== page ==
Sailing back and forth between central East Polynesia and Rapa Nui would have been much more difficult than between Hawaii and Tahiti despite the shorter distance involved. To begin with, Rapa Nui probably never was rich in good canoe-building timber, and as the population grew the island was deforested forcing the islanders to build their small fishing craft out of scraps of wood or out of reeds. For the purposes of discussion, however, let us assume that at the time of first settlement and for some centuries thereafter, there was sufficient wood on Rapa Nui to build canoes capable of sailing a thousand or more miles. The question then is how easy it would have been for the Rapa Nui to sail one of these craft back to central East Polynesia.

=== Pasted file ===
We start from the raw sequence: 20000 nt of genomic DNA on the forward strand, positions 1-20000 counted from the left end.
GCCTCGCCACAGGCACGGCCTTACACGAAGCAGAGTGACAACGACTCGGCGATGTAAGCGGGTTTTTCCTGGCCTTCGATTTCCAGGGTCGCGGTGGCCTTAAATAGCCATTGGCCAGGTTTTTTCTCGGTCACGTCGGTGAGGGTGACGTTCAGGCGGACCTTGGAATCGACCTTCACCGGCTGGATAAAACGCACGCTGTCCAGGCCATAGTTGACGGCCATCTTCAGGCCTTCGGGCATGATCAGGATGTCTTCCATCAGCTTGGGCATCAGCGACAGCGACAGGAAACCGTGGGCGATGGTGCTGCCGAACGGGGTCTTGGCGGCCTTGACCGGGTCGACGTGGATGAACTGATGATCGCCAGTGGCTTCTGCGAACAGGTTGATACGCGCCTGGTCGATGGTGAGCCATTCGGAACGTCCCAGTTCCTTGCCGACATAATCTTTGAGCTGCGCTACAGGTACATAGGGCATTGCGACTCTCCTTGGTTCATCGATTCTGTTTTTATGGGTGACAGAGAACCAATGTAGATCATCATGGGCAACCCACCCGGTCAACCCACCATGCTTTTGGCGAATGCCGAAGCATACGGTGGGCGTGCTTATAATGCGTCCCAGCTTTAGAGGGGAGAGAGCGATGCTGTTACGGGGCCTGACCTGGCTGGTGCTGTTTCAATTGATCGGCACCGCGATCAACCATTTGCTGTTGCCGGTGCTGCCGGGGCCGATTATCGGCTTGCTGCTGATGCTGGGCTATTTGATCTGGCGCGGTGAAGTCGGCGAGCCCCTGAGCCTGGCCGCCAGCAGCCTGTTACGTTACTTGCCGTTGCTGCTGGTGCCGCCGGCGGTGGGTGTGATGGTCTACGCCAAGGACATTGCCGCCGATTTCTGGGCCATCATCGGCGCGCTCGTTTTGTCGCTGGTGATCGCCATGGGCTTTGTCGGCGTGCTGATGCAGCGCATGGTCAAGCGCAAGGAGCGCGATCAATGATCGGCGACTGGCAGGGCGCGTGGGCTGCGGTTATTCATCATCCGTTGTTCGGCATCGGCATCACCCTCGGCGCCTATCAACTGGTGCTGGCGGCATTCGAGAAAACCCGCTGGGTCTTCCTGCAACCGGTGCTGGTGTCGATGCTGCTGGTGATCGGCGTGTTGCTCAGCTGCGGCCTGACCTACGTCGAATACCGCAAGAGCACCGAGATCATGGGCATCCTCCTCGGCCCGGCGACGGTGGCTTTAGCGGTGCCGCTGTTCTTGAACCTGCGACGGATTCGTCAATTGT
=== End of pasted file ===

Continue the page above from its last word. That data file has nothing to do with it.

Actually, such a voyage would not appear to present any insuperable navigational or sailing problems, even for rather modest craft guided by relatively unskilled navigators. Rapa Nui sailors would only have had to wait for a solid spell of easterly trade winds, then head downwind to the west toward the relatively huge targets presented by the archipelagos of central East Polynesia. During the 1940s and 1950s, when the islanders were restricted from traveling by Chilean authorities, periodically groups of Rapa Nui men set sail for Tahiti in rowboats stolen from the Chilean Navy and in tiny, makeshift sailboats, and with nothing much more sophisticated in the way of navigation than instructions to head for the setting sun (Jacquier 1948; Laguesse 1954; McCall 1981; Negres 1956). Although some of these craft were lost at sea, several did land in the Tuamotus, and one made it as far west as Rarotonga, indicating how even makeshift, rudimentarily-navigated craft can sail from Rapa Nui to central East Polynesia.